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We’ve had a couple of stories lately about retailers starting to do their holiday marketing and merchandising early this year, and we’ve expressed mixed emotions about it. On the one hand, October seems a little early to do Christmas shopping…but if it makes December a little more bearable, maybe that isn’t such a bad thing.

MNB user Cindy Bertelson responded:

Being able to shop early and do a lot of it online is the biggest stress reliever I have ever experienced. There is just not enough time or money in the month of December to wait until then to do it all. I now am about 75% done by time December gets here and I love it. It allows to budget time and money...stretch that money, break it up in a 3 month spend to ease the 3 week spend in waiting until December. Last minute is not good on the budget.

MNB user Cleve Young chimed in:

I think you’re on to something with your comment on early Christmas shopping. While almost everyone grumbles about the early promotions, there is obviously a healthy amount of interest in it as earlier sales over the last few years show. There are sales opportunities here, but as usual, the best way to take advantage of it is to give the customer what they want. And what are the other major grumbles about the Christmas season? They are too hectic and commercial. So why not promote your earlier sales as an opportunity for customers to improve the quality of the Holiday times. “Buy now and spend the Holidays with your family and not in the store.”

Hmmm… serving your customers and improving the quality of their life. That doesn’t have to be incompatible with making money; it’s what makes a successful retailer.

Getting in on the debate about what the real nature of organic ought to be, one MNB user wrote:

And then there’s a whole group of us organic consumers that just want “organically grown” because it’s healthier, tastes better, keeps groundwaters cleaner, and it’s not important if it comes from a small or large farm, as long as toxic chemicals aren’t used in the process.

Local while not a “requirement” is a bonus, because it would most likely be fresher, and thus more nutrients retained – which also relates to “healthier, tastes better….”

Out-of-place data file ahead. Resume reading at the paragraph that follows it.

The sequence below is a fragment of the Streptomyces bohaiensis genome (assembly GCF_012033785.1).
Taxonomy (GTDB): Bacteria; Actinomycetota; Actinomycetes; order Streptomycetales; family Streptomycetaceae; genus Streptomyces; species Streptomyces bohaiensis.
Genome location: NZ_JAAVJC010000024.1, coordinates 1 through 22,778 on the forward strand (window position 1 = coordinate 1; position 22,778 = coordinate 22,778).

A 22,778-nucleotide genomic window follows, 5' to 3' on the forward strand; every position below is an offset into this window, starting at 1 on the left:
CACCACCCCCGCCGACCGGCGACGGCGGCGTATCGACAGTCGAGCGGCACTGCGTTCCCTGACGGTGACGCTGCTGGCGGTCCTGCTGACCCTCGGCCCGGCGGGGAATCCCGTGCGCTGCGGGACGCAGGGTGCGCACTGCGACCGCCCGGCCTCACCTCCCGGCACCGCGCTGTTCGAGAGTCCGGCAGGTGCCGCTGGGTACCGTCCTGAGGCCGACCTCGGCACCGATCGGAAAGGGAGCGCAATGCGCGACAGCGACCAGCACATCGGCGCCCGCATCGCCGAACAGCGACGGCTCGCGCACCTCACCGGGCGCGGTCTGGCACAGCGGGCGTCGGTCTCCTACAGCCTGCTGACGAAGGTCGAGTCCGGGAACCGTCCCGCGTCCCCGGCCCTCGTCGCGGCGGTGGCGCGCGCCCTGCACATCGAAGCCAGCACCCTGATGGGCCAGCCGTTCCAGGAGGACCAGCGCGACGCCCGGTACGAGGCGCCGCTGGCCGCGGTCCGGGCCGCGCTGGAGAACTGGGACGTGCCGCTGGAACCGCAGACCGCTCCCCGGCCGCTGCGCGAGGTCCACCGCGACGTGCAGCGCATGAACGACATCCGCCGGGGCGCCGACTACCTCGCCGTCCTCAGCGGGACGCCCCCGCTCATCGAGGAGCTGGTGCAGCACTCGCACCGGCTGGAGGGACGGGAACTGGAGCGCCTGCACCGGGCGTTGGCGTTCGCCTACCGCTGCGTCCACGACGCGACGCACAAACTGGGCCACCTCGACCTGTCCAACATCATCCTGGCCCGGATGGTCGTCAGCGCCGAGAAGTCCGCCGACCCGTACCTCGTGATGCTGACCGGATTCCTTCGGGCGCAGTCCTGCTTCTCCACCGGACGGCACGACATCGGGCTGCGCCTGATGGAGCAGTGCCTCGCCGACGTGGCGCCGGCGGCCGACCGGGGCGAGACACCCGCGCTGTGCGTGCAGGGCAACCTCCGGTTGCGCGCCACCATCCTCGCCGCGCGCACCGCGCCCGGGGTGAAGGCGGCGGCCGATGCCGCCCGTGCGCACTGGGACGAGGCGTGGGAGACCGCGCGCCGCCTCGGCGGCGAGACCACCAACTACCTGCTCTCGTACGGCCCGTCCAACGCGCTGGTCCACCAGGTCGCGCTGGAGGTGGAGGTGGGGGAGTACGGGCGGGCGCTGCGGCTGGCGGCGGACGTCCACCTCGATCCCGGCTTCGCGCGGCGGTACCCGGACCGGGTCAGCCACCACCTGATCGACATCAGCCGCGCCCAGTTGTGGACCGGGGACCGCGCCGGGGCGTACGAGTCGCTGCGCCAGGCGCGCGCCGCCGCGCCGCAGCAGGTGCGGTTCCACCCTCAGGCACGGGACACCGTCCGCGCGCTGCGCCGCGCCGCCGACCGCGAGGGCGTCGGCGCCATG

We wrote yesterday about Tesco’s plans for the US, and noted: “One Tesco executive once told us that the company was looking forward to the ongoing battles with Wal-Mart, even in the US, because ‘wherever we’ve taken on Wal-Mart, we’ve always won.’

“We’re not sure how much Tesco executives know about baseball, but it sounds like they’ve adopted the old Mets slogan: ‘Ya gotta believe.’”

MNB user Mark Heckman responded:

To carry the Tesco/Wal-Mart baseball analogy further, Tesco has always had home field advantage when it won. It will be much harder for them to win “on the road” against Wal-Mart in the U.S., although they may “steal” a few victories along the way.

On the subject of Starbucks’ big expansion plans for China, MNB user Frank Gleeson wrote:

…Just returned from China in the last few weeks. Starbucks have big presence and appear to be doing the business.

No surprise there. Just a confirmation of what we all know and expect from Starbucks.

On the subject of Wal-Mart’s plan to upgrade its employee uniforms, MNB user David Livingston wrote:

Those tacky, baggy blue smocks with badges and pins dangling should be replaced. The current outfit has become the nation's symbol for underachievement. But Wal-Mart needs to do more than replace the uniform. They need to replace the worker with a more sophisticated, smarter, better looking, harder working employee. Similar to what is found at Costco or Trader Joes. But that’s not going to happen because Wal-Mart would never be willing to pay the wages required. Their model is to hire a warm body until they quit and then hire another. Honestly I don't think there are enough people in this country to fill the part-time needs of Wal Mart. It seems the biggest complaint I hear from Wal-Mart managers is the shortage of workers.

Speaking of Trader Joe's, my favorite shirt is a Trader Joe's employee shirt if bought on eBay. I get a lot of compliments on it wherever I go. People will often ask how I got the shirt and want to discuss shopping at Trader Joe's. I think that says a lot for their company when customers and competitors are proud to wear their outfit. I have a Wal-Mart shirt too, but I'm too embarrassed to wear it.

KC's View: